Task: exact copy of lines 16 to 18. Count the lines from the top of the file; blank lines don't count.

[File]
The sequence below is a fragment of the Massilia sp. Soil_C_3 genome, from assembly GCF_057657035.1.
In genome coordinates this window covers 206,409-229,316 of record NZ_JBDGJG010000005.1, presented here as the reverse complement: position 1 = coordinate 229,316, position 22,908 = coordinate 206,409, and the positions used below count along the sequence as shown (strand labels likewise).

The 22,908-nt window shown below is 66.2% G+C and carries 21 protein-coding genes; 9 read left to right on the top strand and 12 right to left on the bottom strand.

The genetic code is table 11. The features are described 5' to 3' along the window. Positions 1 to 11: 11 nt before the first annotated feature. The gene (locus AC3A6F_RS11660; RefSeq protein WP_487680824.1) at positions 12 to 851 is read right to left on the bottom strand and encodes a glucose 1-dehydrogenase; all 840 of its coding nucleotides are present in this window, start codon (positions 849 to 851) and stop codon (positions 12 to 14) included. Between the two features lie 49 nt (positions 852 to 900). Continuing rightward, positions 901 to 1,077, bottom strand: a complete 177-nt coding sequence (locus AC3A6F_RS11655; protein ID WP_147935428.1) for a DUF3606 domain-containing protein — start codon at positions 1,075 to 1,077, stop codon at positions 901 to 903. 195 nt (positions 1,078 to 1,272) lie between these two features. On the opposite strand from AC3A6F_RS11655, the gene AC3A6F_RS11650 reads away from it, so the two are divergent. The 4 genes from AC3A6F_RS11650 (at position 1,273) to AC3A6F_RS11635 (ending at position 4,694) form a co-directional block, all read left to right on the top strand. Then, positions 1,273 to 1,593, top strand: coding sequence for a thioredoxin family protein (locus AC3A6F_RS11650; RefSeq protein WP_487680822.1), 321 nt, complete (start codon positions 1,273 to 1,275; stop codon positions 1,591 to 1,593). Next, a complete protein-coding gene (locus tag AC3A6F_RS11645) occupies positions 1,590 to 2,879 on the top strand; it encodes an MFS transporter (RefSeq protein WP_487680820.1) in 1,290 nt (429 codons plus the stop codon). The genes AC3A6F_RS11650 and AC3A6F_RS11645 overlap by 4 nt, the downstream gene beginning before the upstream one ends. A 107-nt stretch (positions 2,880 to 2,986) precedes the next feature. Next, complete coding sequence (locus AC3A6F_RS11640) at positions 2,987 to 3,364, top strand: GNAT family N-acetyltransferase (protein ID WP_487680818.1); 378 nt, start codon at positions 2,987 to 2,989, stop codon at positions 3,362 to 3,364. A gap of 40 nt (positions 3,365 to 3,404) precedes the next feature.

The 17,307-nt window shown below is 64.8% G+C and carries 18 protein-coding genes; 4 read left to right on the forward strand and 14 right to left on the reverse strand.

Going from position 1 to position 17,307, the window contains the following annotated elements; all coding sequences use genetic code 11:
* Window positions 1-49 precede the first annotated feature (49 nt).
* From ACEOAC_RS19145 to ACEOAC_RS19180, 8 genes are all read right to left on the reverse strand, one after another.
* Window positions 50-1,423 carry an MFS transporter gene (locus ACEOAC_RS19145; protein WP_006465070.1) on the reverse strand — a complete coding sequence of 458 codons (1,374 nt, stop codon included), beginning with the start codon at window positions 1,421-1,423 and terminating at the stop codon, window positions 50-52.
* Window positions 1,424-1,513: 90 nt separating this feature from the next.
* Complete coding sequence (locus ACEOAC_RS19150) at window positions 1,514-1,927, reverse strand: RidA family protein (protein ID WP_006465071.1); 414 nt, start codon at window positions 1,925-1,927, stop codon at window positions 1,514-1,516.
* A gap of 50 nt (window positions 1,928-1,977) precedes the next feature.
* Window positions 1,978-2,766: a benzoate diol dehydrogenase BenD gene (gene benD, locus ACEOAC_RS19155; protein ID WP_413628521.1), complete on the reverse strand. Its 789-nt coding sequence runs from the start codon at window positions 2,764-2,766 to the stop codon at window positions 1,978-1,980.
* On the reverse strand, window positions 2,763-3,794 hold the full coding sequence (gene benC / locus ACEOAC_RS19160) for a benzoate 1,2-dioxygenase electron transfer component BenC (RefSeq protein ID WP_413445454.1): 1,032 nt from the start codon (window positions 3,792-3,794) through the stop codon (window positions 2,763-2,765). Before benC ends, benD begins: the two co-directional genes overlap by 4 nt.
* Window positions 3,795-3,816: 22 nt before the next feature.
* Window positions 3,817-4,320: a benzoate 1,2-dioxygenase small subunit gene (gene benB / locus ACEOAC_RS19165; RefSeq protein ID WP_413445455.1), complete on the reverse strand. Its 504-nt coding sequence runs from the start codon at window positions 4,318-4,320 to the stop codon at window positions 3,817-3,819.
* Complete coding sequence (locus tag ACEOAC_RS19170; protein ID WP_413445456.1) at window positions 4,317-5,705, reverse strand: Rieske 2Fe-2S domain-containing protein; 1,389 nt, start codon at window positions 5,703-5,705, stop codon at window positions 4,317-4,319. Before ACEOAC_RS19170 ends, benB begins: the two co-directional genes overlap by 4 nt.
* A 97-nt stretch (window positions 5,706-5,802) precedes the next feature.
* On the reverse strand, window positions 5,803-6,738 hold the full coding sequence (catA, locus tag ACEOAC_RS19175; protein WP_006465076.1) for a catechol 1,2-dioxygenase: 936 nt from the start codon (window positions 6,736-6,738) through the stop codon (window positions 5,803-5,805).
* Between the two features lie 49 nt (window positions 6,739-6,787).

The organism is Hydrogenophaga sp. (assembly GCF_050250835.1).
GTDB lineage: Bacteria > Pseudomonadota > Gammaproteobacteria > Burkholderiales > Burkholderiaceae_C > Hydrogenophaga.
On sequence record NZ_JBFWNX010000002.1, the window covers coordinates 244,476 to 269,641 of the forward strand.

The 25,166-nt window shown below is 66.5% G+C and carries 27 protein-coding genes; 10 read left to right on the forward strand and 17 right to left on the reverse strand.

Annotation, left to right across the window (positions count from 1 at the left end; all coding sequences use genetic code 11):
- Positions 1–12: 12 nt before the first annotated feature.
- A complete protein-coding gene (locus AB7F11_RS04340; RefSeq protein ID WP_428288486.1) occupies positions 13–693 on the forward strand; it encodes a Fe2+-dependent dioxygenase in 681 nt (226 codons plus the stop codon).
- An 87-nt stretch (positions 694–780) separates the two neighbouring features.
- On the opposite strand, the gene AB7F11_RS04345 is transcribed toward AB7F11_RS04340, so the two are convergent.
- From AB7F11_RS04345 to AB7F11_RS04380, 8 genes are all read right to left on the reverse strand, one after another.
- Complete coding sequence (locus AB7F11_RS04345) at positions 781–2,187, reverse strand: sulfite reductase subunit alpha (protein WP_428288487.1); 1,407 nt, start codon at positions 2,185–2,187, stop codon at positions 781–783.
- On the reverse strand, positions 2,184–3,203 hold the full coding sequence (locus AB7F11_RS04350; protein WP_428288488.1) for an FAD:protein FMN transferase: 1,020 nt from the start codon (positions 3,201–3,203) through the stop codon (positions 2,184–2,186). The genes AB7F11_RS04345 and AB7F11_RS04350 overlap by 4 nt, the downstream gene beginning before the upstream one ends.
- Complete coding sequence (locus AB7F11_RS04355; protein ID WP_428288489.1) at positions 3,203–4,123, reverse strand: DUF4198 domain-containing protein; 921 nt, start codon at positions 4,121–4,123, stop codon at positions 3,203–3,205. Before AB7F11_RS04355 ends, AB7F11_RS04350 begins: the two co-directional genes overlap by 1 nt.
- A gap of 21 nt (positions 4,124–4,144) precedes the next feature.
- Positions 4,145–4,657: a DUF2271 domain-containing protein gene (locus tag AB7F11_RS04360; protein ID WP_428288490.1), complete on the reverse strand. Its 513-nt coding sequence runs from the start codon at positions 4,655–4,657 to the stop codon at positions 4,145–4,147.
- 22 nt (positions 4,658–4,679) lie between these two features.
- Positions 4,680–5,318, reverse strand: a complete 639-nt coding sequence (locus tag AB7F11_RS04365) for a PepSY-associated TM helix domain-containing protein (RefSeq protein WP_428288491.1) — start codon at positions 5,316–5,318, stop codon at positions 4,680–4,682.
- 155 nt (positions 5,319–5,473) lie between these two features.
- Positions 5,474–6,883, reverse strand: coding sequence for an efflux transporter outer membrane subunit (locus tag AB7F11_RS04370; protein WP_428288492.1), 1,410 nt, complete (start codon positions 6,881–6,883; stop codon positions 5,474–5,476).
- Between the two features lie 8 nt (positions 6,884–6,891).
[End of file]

* Window positions 3,817-4,320: a benzoate 1,2-dioxygenase small subunit gene (gene benB / locus ACEOAC_RS19165; RefSeq protein ID WP_413445455.1), complete on the reverse strand. Its 504-nt coding sequence runs from the start codon at window positions 4,318-4,320 to the stop codon at window positions 3,817-3,819.
* Complete coding sequence (locus tag ACEOAC_RS19170; protein ID WP_413445456.1) at window positions 4,317-5,705, reverse strand: Rieske 2Fe-2S domain-containing protein; 1,389 nt, start codon at window positions 5,703-5,705, stop codon at window positions 4,317-4,319. Before ACEOAC_RS19170 ends, benB begins: the two co-directional genes overlap by 4 nt.
* A 97-nt stretch (window positions 5,706-5,802) precedes the next feature.